Apr 17, 2018

Blockchain insurance


While blockchain technology is still in its infancy, there are already a number of promising use-cases and applications for it in the insurance industry. Giant insurance players like Allianz and Swiss Re, as well as newer blockchain entrants in the space are leveraging solutions.


Despite the rise of online brokers, many consumers still call insurance brokers by phone to purchase new policies. Policies themselves are often processed on paper contracts, which means claims and payments are error-prone and often require human supervision. Compounding this is the inherent complexity of insurance, which involves consumers, brokers, insurers and reinsurers, as well as insurance’s main product — risk.

Each step in this collaborative process represents a potential point of failure in the overall system, where information can be lost, policies misinterpreted, and settlement times lengthened.

Enter blockchain technology, a cryptographically secured form of shared record-keeping.

The big difficulty with Property and Casualty (P&C) insurance, which insures items like houses or cars, is gathering the necessary data to evaluate and process claims. Today, this is an error-prone process that involves a lot of manual data entry and coordination between different parties. By allowing policy holders and insurers to track and manage physical assets digitally, blockchain technology can codify business rules and automate claims processing through smart contracts, while providing a permanent audit trail.

You can think of insurance as a contract that stipulates the premium an insuree pays, as well as the conditions in which the insurer is liable for damages. The tricky bit is that “damages” can be pretty subjective, and insurance revolves around verifying that the conditions for each policy are met. Say that you’ve recently gotten into a car accident and the other driver was at fault. To recover losses, you have to submit a claim to your insurance company. Your insurer needs to examine the claim, and then recover the claim for the at-fault driver’s insurance company — which has an entirely different system and process for claims handling.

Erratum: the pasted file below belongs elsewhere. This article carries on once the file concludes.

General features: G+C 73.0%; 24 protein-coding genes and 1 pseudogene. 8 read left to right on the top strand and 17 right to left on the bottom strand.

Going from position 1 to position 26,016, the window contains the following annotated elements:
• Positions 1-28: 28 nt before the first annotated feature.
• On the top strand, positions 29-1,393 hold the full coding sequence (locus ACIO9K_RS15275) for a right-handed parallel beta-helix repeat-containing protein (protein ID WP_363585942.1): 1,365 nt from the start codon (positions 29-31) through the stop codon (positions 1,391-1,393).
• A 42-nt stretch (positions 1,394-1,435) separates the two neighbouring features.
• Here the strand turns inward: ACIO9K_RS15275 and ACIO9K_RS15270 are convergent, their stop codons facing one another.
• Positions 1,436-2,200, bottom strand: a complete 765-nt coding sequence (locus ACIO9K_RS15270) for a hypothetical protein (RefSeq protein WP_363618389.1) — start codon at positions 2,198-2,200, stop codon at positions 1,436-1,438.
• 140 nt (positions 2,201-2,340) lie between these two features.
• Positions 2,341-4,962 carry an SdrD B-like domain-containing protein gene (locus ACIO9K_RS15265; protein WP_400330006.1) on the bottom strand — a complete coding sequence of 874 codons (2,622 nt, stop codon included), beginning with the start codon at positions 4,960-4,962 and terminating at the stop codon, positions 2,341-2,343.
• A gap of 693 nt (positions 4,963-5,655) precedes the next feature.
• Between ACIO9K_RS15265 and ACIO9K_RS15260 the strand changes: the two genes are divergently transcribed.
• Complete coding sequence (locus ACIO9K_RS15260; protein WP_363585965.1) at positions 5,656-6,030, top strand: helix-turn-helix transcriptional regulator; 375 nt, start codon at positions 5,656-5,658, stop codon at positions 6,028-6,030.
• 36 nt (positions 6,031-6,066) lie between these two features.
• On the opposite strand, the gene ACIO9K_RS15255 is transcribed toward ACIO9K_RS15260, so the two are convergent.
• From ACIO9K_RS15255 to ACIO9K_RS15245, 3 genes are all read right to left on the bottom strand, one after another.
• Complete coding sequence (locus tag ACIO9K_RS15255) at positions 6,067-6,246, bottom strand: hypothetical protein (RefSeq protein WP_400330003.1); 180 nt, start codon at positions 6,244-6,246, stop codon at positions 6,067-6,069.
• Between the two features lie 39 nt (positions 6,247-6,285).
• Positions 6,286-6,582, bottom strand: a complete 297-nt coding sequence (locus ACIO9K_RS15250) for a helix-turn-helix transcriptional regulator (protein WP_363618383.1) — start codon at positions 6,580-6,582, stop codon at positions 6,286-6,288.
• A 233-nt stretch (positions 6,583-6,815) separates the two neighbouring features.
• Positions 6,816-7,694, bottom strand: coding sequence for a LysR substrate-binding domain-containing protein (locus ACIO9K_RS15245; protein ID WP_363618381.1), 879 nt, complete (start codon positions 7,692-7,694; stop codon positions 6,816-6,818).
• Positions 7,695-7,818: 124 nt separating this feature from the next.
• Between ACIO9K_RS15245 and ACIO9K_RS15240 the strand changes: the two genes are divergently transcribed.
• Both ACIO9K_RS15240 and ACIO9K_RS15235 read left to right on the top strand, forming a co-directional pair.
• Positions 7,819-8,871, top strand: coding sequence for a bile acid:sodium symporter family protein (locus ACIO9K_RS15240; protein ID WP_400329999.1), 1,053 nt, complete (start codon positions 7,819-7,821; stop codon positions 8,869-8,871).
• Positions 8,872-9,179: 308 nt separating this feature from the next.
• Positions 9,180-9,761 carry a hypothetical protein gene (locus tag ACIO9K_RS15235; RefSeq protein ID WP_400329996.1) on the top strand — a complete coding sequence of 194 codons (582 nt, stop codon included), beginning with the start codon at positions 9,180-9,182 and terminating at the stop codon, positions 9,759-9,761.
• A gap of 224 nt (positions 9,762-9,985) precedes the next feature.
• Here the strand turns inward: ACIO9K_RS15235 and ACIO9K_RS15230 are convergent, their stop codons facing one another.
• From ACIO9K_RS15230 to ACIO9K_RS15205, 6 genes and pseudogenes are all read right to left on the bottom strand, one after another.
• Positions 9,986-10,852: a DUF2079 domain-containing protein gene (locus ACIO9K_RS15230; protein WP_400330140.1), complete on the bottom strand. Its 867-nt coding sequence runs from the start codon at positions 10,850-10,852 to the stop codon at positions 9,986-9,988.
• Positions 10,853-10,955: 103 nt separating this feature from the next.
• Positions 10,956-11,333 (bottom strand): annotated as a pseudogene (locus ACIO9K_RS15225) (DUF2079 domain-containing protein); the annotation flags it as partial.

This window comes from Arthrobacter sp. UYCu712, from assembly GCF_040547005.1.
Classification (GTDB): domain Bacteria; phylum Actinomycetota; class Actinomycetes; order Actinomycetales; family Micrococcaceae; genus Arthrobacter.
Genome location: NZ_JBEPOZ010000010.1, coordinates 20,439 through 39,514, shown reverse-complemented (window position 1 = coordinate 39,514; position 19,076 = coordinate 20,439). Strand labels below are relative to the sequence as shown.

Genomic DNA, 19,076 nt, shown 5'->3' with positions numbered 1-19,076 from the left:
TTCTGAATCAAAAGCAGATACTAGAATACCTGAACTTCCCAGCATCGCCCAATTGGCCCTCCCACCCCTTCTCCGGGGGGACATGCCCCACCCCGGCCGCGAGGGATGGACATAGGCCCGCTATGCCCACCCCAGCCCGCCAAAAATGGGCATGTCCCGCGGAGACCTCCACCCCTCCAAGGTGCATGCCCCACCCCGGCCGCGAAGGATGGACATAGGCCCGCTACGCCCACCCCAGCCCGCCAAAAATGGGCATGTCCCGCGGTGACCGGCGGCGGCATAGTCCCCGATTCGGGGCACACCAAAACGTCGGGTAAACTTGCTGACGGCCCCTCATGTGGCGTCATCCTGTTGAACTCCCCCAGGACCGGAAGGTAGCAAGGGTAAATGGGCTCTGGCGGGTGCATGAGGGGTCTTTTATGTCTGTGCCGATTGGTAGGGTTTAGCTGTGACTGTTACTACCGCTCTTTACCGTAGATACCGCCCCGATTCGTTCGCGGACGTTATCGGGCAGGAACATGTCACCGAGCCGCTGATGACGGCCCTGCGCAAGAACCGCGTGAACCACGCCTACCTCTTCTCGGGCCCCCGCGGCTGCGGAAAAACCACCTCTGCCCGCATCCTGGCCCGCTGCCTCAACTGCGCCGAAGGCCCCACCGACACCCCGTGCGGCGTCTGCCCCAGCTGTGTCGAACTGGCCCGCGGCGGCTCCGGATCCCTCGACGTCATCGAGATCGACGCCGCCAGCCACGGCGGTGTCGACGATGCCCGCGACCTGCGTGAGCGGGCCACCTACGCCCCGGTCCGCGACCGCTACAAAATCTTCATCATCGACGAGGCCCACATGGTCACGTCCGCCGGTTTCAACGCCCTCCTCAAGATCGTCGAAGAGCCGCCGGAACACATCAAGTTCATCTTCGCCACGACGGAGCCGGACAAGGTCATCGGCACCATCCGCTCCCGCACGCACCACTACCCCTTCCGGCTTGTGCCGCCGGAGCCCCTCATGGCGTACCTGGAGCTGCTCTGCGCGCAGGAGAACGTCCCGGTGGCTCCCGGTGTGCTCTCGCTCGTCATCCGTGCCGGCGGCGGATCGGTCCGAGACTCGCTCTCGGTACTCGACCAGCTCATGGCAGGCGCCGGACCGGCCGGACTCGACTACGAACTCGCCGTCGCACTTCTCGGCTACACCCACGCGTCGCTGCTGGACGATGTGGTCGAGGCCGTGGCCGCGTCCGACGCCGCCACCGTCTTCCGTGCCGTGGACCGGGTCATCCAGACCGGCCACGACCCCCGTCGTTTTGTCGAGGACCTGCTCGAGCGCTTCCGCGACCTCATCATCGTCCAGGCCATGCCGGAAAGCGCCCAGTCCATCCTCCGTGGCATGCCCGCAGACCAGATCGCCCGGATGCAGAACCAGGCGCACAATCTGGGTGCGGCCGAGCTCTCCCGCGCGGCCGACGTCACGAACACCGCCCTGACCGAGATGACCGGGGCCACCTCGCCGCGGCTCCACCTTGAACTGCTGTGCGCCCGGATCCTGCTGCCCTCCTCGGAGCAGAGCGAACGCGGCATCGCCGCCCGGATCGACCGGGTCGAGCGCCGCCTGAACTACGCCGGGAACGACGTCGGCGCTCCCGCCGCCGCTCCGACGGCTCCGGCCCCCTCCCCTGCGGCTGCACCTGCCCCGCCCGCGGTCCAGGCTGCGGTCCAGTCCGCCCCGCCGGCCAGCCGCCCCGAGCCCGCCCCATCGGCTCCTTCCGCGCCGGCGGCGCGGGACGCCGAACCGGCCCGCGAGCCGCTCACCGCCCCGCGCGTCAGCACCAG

With blockchain, automated processing replaces the exchange of thousands of emails and massive data files.

Smart contracts on the blockchain can turn paper contracts into programmable code that helps automate claims processing and calculates liabilities in insurance for all players involved. A contract is a paper agreement between two or more parties that is enforceable by law; a smart contract is an agreement between two or more parties that lives on a blockchain and is enforceable by code. For example, when a claim is submitted with an insurer, a smart contract could automatically confirm coverage, and trigger a request for manual review for losses that meet a specific criteria. For flight insurance, a smart contract could be linked to an air traffic control database, and automatically trigger compensation when delays or cancellations occur.


Allianz Insurance recently launched a prototype for captive insurance, built on top of Hyperledger’s Fabric blockchain. Allianz’s blockchain connects to Citi’s CitiConnect API to accept instructions and payout contracts and is designed for professional and property insurance. The prototype records policy renewals, premiums payments, and claims processing onto the blockchain, simplifying the flow of transactions between parties.

Blockchain health insurance

Health insurance today is plagued by a sprawling and inefficient ecosystem of providers, insurers, and patients. A single patient will typically see multiple doctors and specialists over the course of his life. Because there are so many different parties involved in healthcare, it’s difficult to share and coordinate sensitive medical data between them. Medical records get siloed within different healthcare providers and insurers, and duplicate and erroneous records across different organizations lead to costly administrative overhead as well as unnecessary procedures for patients.

A cryptographically secured blockchain can maintain patient privacy, while creating an industry-wide, synchronized repository of healthcare data, delivering the industry billions in savings a year.

LIFEdata is a digital platform for Insurers. Our team works with you to design a branded and differentiated engagement process, specifically adapted to your specific business objectives, including e.g. health assessment, segmentation, personal recommendation and incentive system. Leverage a wide range of services and content, including in-house services, those of your current partners and the power of the ecosystem to fulfil the requirements of your diverse user base.

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blockchain health insurance